Beginning June 2018, all new models of passenger cars marketed in the country must be equipped with the electronic stability control (ESC) mechanism, says Transport Minister Liow Tiong Lai.
Describing ESC as the most cost-effective life-saving device at present, he said studies from all over the world also showed that ESC could prevent at least 40% of deaths in loss-of-control crashes.
“As we know, Malaysia is a tropical country, rains all the time, roads are quite slippery, while police investigations show more than 45% of fatal incidents are caused by instability or inability to control the car.
“So, we need a stable car. This new gadget, ESC, can further reduce risk of collision by allowing significantly better manoeuvring control during critical situations,” he told a press conference after launching “Stop the Crash” at the Sepang International Circuit (SIC) here today.
Present were Malaysian Institute of Road Safety Research (Miros) chairman Lee Lam Thye and Global New Car Assessment Programme secretary-general David Ward.
Liow said in terms of cost-benefit ratio, ESC was eight to 14 times better than the head-restraint system, 18 times better than the centre belt and 10 to 28 times higher than advanced airbags.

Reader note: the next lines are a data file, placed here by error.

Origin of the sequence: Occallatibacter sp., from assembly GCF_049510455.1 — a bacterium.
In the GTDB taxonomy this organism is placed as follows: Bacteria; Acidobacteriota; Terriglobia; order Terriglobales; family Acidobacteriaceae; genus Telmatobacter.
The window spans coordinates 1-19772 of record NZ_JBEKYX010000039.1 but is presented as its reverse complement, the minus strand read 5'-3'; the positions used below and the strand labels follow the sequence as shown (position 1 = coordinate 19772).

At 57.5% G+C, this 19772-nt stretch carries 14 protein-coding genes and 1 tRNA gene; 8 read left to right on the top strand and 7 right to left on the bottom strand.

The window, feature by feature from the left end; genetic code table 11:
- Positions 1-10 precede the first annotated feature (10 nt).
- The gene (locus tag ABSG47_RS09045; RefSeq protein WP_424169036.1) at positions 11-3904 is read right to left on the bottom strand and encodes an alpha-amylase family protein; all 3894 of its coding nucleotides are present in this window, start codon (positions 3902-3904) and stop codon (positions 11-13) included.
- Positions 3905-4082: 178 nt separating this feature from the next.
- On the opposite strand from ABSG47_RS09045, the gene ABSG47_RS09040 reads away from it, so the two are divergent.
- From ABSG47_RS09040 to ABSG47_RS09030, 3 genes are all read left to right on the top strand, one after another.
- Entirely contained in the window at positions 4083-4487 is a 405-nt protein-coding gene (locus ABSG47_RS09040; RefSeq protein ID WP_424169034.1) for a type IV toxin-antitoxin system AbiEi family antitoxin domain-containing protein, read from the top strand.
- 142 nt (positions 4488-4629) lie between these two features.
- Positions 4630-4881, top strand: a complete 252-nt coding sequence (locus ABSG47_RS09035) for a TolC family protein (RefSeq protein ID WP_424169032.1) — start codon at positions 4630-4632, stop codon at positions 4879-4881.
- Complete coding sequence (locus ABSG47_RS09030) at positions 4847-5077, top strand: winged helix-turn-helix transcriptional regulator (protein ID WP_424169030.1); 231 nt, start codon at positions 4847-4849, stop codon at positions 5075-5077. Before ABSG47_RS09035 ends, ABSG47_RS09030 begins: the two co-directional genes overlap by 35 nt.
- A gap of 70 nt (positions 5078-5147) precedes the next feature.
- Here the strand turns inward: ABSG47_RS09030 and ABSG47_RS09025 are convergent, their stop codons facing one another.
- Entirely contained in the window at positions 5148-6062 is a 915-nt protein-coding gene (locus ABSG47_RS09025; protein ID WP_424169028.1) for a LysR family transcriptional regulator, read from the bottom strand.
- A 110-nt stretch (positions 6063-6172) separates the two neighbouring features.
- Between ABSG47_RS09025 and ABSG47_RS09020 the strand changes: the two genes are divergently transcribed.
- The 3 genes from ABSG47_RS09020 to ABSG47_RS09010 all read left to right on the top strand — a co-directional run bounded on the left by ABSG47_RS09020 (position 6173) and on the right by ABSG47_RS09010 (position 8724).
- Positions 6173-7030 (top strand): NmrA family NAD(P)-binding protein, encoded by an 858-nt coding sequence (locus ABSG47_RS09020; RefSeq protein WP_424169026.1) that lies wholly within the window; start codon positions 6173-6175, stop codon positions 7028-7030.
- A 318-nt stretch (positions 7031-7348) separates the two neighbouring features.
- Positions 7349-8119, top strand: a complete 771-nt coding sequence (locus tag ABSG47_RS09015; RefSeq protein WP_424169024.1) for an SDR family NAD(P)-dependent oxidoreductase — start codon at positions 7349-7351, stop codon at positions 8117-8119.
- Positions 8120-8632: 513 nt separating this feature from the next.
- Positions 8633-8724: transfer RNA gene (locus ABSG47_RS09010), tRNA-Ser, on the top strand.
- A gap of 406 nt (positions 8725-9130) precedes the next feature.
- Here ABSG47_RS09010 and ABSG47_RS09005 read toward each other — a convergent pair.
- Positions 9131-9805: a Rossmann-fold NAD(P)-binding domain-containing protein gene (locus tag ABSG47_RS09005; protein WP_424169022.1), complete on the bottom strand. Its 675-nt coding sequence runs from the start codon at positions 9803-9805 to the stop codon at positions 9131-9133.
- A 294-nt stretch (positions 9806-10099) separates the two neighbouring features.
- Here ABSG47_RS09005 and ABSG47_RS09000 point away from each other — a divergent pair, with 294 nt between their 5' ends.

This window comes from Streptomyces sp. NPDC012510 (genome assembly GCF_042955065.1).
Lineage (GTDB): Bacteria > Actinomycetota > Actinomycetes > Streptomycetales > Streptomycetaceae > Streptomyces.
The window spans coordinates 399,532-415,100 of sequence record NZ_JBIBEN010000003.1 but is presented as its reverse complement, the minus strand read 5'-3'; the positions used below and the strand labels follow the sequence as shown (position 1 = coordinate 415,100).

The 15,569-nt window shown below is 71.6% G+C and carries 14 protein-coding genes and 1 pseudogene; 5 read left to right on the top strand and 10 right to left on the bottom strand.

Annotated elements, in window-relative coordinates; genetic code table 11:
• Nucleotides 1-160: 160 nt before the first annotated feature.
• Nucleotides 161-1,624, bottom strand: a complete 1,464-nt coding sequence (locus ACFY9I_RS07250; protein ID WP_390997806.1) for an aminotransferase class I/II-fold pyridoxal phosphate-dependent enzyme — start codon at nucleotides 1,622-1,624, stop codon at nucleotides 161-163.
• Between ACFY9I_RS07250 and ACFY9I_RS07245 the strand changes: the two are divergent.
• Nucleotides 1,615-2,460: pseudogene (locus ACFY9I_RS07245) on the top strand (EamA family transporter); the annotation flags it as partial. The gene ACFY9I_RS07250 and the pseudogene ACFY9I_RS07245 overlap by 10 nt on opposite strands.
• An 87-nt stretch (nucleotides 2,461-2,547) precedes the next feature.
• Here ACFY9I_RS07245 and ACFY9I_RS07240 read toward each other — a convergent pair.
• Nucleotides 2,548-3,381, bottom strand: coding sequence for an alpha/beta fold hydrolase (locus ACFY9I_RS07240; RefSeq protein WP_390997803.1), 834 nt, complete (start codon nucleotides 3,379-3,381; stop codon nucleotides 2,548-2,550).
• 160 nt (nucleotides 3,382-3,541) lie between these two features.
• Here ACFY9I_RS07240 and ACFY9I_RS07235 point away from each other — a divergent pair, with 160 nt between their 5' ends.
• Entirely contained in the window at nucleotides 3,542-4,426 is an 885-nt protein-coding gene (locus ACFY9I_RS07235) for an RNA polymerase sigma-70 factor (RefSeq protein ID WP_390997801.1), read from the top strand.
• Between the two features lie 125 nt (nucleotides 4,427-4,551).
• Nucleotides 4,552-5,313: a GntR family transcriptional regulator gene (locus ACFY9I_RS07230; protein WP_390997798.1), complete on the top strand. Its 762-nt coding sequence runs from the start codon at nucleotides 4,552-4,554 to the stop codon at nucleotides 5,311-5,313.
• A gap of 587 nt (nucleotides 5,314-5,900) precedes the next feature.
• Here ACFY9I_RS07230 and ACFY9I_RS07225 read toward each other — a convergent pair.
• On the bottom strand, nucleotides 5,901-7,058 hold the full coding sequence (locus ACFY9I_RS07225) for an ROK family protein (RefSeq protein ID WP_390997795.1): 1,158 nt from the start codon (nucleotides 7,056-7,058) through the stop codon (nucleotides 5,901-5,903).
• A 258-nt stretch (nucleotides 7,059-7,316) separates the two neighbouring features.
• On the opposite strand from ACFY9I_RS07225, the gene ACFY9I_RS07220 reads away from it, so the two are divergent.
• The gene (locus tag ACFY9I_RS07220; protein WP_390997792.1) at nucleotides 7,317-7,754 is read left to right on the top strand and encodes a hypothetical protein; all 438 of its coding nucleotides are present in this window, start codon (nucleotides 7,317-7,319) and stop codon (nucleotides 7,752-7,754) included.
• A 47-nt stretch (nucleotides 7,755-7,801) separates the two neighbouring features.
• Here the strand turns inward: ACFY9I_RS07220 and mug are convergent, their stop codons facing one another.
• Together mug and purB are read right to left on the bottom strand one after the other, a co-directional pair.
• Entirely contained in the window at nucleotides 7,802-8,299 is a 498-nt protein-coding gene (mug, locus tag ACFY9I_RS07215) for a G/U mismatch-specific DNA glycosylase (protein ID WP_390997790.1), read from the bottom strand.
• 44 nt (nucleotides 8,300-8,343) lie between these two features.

He said as a safe system approach, safer vehicles and safer roads could minimise injuries during a crash, even though humans made errors while driving.
“So, with this commitment, the Malaysian government is taking an important step forward in road safety and will be the first Asean country to mandate the ESC.”
He said countries in the European Union (EU), the United States, Canada, Turkey, Australia, Japan and South Korea had also made the ESC compulsory.
On another note, he said the government was currently establishing the eCall System, which would automatically notify the emergency services with accurate crash information within the shortest possible duration.
The system is targeted to be fully implemented by January 2019.
Source : Bernama Online